This pic shows the box of Zejula tablets surrounded by a whole lot of other substances that I have used against their side effects: Movicol for constipation, lozenges for an on-and-off sore throat, antacid for indigestion, a lipid-based spray for dry eyes, paracetamol for headaches and mouth wash for dry mouth. There are other side effects too, that I haven’t tried to visualise here: brain fog, yellowish skin, a touch of anaemia, random moments of sudden-onset tiredness. But if you set these aside the far greater danger of not taking the tablets, these are pretty inconsequential. I’m up for it, and so glad these tablets exist.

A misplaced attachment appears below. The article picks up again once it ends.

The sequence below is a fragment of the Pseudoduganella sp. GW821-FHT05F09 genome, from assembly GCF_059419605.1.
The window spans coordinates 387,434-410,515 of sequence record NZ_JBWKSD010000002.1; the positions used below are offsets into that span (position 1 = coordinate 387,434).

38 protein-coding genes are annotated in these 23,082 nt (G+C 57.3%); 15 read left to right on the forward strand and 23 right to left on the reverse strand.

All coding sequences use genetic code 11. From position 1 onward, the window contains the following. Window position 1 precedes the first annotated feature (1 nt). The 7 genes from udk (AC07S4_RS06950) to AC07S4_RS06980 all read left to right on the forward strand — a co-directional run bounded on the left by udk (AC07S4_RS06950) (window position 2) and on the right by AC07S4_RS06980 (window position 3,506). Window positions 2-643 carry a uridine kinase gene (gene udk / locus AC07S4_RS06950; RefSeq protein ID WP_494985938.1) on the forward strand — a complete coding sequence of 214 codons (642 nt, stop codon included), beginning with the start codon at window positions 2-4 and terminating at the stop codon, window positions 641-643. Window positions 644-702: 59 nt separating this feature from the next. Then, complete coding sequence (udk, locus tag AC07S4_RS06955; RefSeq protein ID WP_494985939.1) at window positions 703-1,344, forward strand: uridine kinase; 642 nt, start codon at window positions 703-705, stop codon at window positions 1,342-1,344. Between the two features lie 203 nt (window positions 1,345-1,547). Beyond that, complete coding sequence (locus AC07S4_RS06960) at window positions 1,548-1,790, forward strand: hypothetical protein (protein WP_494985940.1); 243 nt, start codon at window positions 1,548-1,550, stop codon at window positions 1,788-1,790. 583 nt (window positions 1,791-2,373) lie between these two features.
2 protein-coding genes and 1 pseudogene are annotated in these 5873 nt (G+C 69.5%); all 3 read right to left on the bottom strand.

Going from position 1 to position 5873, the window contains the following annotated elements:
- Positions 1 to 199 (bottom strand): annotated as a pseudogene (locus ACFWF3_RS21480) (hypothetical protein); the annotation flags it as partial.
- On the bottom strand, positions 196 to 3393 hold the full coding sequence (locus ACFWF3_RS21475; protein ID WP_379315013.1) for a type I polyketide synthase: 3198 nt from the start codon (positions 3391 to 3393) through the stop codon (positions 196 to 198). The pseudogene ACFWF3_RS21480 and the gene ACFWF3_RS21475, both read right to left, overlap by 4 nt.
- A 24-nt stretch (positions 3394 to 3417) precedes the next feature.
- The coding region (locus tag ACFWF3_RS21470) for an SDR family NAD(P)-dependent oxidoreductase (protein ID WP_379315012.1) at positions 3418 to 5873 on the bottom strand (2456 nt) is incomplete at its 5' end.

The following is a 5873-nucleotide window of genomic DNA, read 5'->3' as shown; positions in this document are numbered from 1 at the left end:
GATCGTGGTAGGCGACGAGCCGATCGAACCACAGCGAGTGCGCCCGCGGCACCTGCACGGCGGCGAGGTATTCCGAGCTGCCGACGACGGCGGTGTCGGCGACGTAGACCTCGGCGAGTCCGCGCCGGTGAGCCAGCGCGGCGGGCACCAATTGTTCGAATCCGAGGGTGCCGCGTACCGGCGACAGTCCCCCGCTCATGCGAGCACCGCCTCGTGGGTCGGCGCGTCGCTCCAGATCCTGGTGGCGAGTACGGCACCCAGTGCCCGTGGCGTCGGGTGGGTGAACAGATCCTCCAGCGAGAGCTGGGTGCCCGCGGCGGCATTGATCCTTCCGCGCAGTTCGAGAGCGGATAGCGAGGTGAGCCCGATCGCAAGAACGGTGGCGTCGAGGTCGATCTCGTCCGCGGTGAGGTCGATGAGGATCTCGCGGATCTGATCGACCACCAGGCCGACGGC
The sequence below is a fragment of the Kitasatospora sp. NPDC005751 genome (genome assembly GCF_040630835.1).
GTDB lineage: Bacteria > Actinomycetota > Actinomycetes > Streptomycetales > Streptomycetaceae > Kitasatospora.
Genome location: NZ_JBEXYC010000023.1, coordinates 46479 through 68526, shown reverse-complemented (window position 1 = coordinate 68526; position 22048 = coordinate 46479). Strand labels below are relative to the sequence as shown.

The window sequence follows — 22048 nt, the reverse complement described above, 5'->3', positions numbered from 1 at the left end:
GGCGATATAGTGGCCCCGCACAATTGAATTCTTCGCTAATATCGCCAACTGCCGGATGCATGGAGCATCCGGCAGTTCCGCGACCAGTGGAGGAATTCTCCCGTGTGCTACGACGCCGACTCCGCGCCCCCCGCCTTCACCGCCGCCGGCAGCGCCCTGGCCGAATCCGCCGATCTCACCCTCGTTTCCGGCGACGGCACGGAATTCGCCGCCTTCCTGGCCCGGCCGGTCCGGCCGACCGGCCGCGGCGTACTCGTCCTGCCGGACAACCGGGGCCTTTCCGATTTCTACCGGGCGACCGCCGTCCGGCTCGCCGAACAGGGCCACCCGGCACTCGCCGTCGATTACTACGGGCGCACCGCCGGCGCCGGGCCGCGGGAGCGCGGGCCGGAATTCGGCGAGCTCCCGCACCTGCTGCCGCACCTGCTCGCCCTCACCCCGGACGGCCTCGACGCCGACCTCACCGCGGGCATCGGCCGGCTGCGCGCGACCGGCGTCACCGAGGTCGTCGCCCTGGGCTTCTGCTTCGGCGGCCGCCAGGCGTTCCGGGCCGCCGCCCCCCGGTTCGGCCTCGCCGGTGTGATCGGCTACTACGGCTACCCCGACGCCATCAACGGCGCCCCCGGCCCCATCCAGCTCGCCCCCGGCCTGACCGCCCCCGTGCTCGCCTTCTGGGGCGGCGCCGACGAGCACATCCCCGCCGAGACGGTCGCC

Anyway, I feel pretty good today. Today, the side effects are way in the background. In the foreground I’m enjoying this beautiful day and the ever-blooming portulacas that self-seeded into a bit of dirt between the pavers just outside the back door. And doing a spot of sewing and craft and thinking about writing if not actually writing. (Yes, this is writing, but not writing-writing.)